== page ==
Intraoperative measurement of SFL is important for detecting hypofibrinogenemia and applying appropriate and prompt transfusion treatment.
Cardiovascular surgery often causes massive bleeding due to coagulopathy, with hypofibrinogenemia being a major causative factor. We assessed the intraoperative incidence of hypofibrinogenemia and explored predictors of hypofibrinogenemia.
The intraoperative serum fibrinogen level (SFL) was routinely measured in 872 consecutive patients [mean age: 66.9 ± 13.3 years; 598 men (68.6%)] undergoing cardiovascular surgery from July 2013 to November 2016 at Nagoya University Hospital. There were 275 aortic surgeries, 200 cases of coronary artery bypass grafting (CABG), 334 valvular surgeries and 63 other surgeries. We estimated hypofibrinogenemia incidence (intraoperative lowest SFL ≤ 150 mg/dL) and identified its predictors by a logistic regression analysis.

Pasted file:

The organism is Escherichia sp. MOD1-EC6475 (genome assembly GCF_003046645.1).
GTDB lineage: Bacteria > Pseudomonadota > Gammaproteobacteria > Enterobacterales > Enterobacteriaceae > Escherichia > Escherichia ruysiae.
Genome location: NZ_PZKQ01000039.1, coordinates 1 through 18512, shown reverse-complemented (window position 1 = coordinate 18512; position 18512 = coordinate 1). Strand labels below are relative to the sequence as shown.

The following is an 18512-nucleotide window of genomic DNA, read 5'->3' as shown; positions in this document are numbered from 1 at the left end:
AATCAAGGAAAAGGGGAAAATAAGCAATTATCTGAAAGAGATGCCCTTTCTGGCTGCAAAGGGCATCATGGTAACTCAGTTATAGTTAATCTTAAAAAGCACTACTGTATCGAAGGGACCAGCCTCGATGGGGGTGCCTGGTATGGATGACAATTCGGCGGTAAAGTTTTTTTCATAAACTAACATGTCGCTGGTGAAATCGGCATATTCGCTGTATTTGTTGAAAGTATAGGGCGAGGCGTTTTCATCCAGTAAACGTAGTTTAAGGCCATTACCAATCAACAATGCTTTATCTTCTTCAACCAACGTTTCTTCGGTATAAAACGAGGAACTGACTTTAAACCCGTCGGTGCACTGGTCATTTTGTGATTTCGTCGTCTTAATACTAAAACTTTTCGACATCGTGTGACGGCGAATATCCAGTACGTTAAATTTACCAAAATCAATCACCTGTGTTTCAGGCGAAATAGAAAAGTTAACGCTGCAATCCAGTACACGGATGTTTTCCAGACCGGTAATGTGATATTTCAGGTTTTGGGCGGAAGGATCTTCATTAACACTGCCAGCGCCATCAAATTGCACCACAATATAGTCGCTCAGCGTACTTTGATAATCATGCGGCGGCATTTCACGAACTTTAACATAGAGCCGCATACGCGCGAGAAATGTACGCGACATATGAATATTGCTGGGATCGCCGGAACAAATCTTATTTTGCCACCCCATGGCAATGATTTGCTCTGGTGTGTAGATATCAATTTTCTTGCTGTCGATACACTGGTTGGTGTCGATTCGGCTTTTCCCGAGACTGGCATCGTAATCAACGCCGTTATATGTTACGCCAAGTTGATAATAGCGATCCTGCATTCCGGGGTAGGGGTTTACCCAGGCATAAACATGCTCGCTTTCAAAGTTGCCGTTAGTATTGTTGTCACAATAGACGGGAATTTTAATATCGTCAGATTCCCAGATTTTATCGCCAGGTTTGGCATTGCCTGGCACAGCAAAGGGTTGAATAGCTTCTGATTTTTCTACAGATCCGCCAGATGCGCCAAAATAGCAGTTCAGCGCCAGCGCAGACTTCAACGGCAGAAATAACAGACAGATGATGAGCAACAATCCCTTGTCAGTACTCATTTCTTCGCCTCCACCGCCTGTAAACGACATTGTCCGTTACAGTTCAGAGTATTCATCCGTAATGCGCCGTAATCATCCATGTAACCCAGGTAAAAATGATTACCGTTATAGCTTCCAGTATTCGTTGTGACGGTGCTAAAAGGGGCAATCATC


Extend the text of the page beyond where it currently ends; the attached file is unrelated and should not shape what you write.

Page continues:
The average intraoperative lowest SFL of all cases, aortic surgery, CABG and valvular surgery was 185 ± 71, 156 ± 65, 198 ± 69 and 198 ± 68 mg/dL, respectively. Aortic surgery had a significantly lower intraoperative lowest SFL than CABG (p < 0.001) and valvular surgery (p < 0.001). The incidence of hypofibrinogenemia was 32.8%, 50.2%, 26.5% and 22.8% in all cases, aortic surgery, CABG and valvular surgery, respectively. The predictors of hypofibrinogenemia were the preoperative SFL, re-do surgery and perfusion time. A receiver operating characteristics curve analysis showed that the best preoperative SFL cutoff value for predicting hypofibrinogenemia was 308.5 mg/dL. Assuming preoperative SFL 300 mg/dL as the cutoff, the odds ratio for hypofibrinogenemia was 7.22 (95% confidence interval 5.26–9.92, p < 0.001).
The incidence of hypofibrinogenemia in aortic surgery was high. The preoperative SFL, re-do surgery and perfusion time were identified as predictors for hypofibrinogenemia. Intraoperative measurement of SFL is important for detecting hypofibrinogenemia and applying appropriate and prompt transfusion treatment.
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